Yes, fog and edge computing sound like they’re one and the same, but they are indeed different. They both manage, store and process data at the edge, but, according to Cisco’s Helder Antunes, who is an OpenFog Consortium member, “Edge computing is a component, or a subset of Fog Computing. Think of Fog Computing as the way data is processed from where it is created to where it will be stored. Edge computing refers just to data being processed close to where it is created. Fog Computing encapsulates not just that edge processing, but also the network connections needed to bring that data from the edge to its end point.”
The benefits of Fog Computing
With Fog Computing, organizations have more options for processing data, which is beneficial for applications that require data to be processed more quickly―for instance, an IoT device that needs to respond instantaneously, or as close to that as possible.
By creating low-latency connections between devices, Fog Computing can reduce the amount of bandwidth needed when compared to having it sent to the cloud for processing. It can even be used when there’s no bandwidth connection, which, of course, means it must be processed very, very close to where it was created. And if security is a concern, which it always is, Fog Computing can be protected by virtual firewalls.
The OpenFog Consortium’s three (3) goals for Fog Computing
The OpenFog Consortium’s goal is to create for Fog Computing an open reference architecture, build test beds and operational models, define and advance the technology, educate the marketplace, and promote business development with Fog Computing. It developed and outlined three (3) goals that Fog Computing needs to address and support:
Horizontal scalability, which means it should serve the needs of multiple industries.
The ability to operate across the continuum that exists between IoT devices and the cloud.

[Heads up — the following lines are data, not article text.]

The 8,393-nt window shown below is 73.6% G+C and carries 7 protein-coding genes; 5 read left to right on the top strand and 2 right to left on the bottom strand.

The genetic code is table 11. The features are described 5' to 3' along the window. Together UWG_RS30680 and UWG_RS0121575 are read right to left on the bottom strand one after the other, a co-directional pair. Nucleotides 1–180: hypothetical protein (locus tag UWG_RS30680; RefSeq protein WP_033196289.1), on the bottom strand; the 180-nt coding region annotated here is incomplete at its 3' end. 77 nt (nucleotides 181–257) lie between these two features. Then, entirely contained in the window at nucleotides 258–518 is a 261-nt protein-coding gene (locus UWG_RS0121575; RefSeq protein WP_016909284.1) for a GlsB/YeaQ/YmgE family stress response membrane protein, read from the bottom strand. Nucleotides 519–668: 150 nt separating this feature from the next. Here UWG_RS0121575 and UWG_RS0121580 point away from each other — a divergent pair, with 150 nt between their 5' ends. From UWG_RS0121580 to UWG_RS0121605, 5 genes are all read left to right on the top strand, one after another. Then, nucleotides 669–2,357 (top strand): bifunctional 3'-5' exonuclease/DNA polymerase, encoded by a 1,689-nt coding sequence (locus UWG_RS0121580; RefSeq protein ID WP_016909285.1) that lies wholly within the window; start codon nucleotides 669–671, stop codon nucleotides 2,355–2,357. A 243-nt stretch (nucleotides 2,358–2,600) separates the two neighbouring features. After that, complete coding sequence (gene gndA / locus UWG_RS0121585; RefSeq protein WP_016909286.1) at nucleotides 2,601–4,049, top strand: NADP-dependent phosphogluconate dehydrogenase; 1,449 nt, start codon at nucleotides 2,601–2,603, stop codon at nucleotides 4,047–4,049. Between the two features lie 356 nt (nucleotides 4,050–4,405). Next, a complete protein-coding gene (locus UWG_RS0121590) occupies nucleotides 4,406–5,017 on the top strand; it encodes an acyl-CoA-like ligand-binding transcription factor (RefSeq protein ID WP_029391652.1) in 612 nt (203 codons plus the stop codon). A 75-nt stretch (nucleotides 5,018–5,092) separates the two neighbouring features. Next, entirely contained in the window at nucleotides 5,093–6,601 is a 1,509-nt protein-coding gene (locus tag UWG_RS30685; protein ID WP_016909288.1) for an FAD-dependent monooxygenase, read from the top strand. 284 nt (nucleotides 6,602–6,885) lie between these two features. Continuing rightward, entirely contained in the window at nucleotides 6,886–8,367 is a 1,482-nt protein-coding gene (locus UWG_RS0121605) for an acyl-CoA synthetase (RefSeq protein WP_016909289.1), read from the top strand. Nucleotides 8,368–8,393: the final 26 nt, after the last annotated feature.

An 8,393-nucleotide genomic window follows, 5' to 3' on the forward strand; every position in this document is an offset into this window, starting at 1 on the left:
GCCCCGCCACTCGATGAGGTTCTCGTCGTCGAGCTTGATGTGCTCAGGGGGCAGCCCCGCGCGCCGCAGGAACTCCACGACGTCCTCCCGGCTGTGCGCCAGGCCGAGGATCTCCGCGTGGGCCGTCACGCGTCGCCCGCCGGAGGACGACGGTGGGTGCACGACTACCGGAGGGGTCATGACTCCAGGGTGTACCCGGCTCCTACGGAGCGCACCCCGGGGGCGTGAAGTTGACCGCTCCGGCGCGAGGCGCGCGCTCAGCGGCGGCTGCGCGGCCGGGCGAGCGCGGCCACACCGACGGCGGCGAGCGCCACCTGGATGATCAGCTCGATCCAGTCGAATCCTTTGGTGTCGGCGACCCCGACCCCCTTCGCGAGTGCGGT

Serve as a system-level technology that extends IoT devices over the network edge, through to the cloud, and across an array of network protocol layers.
Before you get too comfortable using the term Fog Computing, get ready for another one that’s slowly gaining steam―Mist Computing.
For more information about Cloud, Edge, or Fog―even Mist―Computing, contact one of the tenured networking professionals at GDT. They maintain the highest certification levels in the industry, and have helped companies of all sizes, and from all industries, realize their digital transformation goals. You can reach them at Engineering@gdt.com. They’d love to hear from you.
You may or may not have heard of it, but if you fall into the latter, it won’t be long until you do―probably a lot. Network management has always been associated with several words, none of them very appealing to IT professionals: manual, time-consuming and tedious. An evolution is taking place to take those three (3) elements out of network management―Intent-Based Networking, or IBN.
Some suggest that intent-based networking isn’t a product, but a concept or philosophy. Opinions aside, its nomenclature is confusing because “intent-based networking” doesn’t include an integral word―software.
Intent-based networking removes manual, error-prone network management and replaces it with automated processes that are guided by network intelligence, machine learning and integrated security. According to several studies regarding network management, it’s estimated that anywhere from 75% to 83% of network changes are currently conducted via CLI’s (Command Line Interfaces). What this ultimately means is that CLI-driven network changes, which are made manually, are prone to mistakes, the number of which depends on the user making the changes. And resultant network downtime from those errors means headaches, angry users and, worst of all, a loss of revenue. And if revenue generation is directly dependent on the network being up, millions of dollars will be lost, even if the network is down for a short period of time.
How does IBN work?
In the case of intent-based networking, the word intent simply means what the network “intends” to accomplish. It enables users to configure how, exactly, they intend the network to behave by applying policies that, through the use of automation and machine learning, can be pushed out to the entire infrastructure.